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Edward Curtis's photographs have been controversial since their rediscovery in the 1970s. Although his work documented Native American cultures, he was also guilty of framing his subjects in ways that emphasized his belief that they were a dying people. Egan, a Pulitzer Prize-winning journalist and a National Book Award recipient for The Worst Hard Time, examines Curtis's life (1868--1952) from 1896 until his death, the years he worked on his 20-volume The North American Indian. Although his supporters included such luminaries as Theodore Roosevelt and J. Pierpont Morgan, Curtis struggled throughout his life to maintain the project. His cause was hindered by his efforts to help the Native Americans he encountered as he alienated Indian agents and other government officials by demanding that they respect the basic human rights of the local populace. Most damaging to his reputation and his financing efforts was his claim, based on eyewitness accounts, that Gen. George Armstrong Custer's actions at the Battle of the Little Big Horn were not heroic, but in fact cowardly. Egan seeks to restore Curtis to a deserved high reputation. VERDICT This fascinating biography is recommended to readers interested in the American West from the late 19th through early 20th century.-John Burch, Campbellsville Univ. Lib., KY (c) Copyright 2012. Library Journals LLC, a wholly owned subsidiary of Media Source, Inc. No redistribution permitted.
Copyright American Library Association, used with permission.
The way of the American Indian was vanishing in 1896 when Edward Curtis, the Shadow Catcher, took his first photograph of Chief Seattle's last surviving child, the aging Princess Angeline. This haunting image launched his career as a serious portrait photographer and ultimately as recorder of Native life across the American West. Curtis's photographs would come to be sold in large portfolios and exhibited far and wide. His images are haunting, yet they are staged portraits, carefully posed outdoors--a technique new at the time. This volume by New York Times writer Egan is a slight but powerful account of the life and career of a unique chronicler of American history. Black-and-white images of the works accompany the text. Curtis spent nearly 30 years traveling rough backcountry and convincing reluctant people to pose for his photographs, which many believed would capture their souls forever. They were right, but not in the way they believed. Curtis truly fulfilled his early promise: he made the Indians live forever. A must have for any photography, American history, or Native studies collection, this volume is modest in cost but broad in return of knowledge and enjoyment. Summing Up: Highly recommended. Lower-level undergraduates and above; general readers. A. Wirkkala NHTI, Concord's Community College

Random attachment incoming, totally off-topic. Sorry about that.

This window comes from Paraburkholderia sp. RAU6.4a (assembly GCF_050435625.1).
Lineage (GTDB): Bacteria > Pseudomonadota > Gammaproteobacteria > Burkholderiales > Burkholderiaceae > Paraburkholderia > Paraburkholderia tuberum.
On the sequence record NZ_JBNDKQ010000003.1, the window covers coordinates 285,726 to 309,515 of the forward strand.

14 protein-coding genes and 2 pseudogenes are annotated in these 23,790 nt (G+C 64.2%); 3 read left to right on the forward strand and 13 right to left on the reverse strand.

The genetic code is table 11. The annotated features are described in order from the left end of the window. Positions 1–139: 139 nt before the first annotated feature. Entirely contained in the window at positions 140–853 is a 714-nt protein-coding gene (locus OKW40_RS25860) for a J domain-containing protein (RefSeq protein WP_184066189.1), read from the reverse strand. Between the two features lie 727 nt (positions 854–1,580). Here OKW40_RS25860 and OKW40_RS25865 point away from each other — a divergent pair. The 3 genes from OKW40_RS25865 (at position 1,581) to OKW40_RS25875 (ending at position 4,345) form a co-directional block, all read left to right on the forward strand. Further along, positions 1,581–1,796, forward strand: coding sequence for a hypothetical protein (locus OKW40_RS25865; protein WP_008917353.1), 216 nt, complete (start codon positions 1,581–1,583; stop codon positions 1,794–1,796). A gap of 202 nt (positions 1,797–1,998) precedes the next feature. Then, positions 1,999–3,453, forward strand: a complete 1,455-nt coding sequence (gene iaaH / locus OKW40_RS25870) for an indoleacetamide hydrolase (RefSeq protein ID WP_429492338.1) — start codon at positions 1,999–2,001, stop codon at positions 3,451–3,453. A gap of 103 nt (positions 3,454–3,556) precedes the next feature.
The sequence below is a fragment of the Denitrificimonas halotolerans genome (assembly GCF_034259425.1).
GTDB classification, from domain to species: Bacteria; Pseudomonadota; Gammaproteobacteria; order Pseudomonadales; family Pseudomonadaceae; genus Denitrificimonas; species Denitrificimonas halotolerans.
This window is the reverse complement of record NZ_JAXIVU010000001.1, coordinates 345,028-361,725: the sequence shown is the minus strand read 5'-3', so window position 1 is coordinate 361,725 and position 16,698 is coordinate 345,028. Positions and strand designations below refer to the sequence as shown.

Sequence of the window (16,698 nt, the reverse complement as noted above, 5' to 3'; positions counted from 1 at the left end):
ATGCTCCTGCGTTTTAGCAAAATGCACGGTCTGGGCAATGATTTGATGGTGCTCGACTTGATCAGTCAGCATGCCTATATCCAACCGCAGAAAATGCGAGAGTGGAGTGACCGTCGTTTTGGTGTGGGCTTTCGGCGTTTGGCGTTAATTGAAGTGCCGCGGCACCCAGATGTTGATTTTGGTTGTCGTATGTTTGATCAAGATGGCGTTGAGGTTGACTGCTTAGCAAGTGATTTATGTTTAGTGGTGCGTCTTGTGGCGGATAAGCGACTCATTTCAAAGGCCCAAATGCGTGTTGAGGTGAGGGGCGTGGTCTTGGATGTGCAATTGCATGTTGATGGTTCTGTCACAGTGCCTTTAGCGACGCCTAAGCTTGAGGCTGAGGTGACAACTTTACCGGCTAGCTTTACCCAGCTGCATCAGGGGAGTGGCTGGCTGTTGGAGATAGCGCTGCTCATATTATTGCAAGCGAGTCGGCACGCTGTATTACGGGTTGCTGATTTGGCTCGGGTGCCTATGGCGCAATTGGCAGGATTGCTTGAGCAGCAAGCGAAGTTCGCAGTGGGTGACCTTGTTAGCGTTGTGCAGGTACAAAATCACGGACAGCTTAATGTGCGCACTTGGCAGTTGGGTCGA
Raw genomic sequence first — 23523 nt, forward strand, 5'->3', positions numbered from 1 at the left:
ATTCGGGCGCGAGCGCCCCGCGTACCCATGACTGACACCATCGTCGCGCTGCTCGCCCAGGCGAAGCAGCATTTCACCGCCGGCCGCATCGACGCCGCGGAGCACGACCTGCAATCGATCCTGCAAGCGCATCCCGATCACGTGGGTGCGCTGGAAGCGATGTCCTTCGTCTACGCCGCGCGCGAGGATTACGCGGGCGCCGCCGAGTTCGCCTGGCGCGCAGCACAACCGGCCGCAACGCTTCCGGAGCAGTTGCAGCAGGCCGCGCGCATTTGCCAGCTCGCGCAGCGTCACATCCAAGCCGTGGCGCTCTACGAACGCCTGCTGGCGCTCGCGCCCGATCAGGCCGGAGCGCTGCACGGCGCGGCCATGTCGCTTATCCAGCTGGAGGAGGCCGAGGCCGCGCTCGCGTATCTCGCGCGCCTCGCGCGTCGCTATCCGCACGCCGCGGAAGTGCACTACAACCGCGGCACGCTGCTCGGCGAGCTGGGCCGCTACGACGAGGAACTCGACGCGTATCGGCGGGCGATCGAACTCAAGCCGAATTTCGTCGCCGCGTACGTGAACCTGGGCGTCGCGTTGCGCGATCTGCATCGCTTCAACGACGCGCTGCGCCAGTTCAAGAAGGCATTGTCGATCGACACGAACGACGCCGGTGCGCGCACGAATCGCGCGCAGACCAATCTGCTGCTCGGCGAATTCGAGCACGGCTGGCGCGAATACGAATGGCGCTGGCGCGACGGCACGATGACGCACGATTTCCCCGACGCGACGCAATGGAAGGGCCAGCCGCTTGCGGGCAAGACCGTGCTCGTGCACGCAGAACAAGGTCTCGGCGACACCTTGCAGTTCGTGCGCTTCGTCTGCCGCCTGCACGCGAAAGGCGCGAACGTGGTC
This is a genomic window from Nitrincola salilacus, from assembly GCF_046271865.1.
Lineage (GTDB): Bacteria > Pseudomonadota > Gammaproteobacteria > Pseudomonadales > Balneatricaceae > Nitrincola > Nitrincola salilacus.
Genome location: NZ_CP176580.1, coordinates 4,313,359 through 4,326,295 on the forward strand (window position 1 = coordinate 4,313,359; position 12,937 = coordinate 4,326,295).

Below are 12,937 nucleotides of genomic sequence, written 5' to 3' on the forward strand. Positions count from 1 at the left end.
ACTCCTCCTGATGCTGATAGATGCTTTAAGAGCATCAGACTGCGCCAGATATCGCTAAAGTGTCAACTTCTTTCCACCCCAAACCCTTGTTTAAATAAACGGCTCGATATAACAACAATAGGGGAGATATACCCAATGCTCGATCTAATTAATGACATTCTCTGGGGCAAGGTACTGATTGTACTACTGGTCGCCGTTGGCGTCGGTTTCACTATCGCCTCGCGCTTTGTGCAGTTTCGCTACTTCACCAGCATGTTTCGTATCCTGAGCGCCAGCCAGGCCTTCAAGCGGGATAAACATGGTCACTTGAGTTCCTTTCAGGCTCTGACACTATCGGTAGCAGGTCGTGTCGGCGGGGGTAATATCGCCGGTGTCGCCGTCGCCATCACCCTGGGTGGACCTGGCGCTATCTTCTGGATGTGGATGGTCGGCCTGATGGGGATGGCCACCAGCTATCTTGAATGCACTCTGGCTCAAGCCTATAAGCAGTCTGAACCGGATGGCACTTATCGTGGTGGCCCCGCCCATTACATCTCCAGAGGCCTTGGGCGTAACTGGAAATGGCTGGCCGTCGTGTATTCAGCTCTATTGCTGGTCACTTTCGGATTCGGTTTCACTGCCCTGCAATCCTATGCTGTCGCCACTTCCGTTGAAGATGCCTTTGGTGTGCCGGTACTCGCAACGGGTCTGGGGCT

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Pulitzer Prize-winning New York Times journalist Egan (The Worst Hard Time) turns his attention to one of Seattle's most remarkable-yet all but forgotten-residents. In the late 19th century, Edward Curtis was the era's reigning portrait photographer, so well respected that President Theodore Roosevelt chose him to photograph his daughter's wedding. Yet in 1900, at the height of his fame, Curtis gave it up to pursue what would become his life's work-"a plan to photograph all the intact Native American tribes left in North America" before their ways of life disappeared. This idea received the backing of J.P. Morgan and culminated in a critically acclaimed 20-volume set, The North American Indian, which took Curtis 30 years to complete and left him divorced and destitute. Unfailingly sympathetic to his subject, Egan shadows Curtis as he travels from Roosevelt's summer home at Sagamore Hill to the mesas and canyons of the Southwest tribes and to the rain forests of the Coastal Indians and the isolated tundra on Nunivak Island. Egan portrays the dwindling tribes, their sacred rites (such as the Hopi snake dance), customs, and daily lives, and captures a larger-than-life cast. With a reporter's eye for detail, Egan delivers a gracefully written biography and adventure story. Agent: Carol Mann, Carol Mann Agency. (Oct.) (c) Copyright PWxyz, LLC. All rights reserved.
From Booklist, Copyright © American Library Association. Used with permission.
*Starred Review* Before half its 20 volumes were published, The North American Indian was called the most important book since the King James Bible. When the last emerged, its director and primary researcher and author, self-made master photographer Edward Curtis (1868-1952), was old, broke, and dependent on his daughters. Though his great work consumed $2.5 million of J. P. Morgan's money over the course of three decades, Curtis never took a cent in salary. He lost his business, his property, his marriage, and any control of his great project. But he completed it, preserving a great deal of what we know about Indian cultures, including more than 75 languages, thousands of songs and stories, traditional practices in everything from clothing to religious ritual, and the Indian accounts of such historic milestones as the Battle of the Little Bighorn. Simultaneously, he fixed the image of the North American Indian in a body of work as iconic as any created by any other visual artist in any medium. To accomplish this, he braved the remote, nearly inaccessible places where small tribes clung to their identities, painstakingly won the confidence of wary elders in many larger tribes, and wooed the titans of American wealth to keep going. Ace popular historian Egan makes Curtis' story frequently suspenseful, always gripping, and monumentally heroic.--Olson, Ray Copyright 2010 Booklist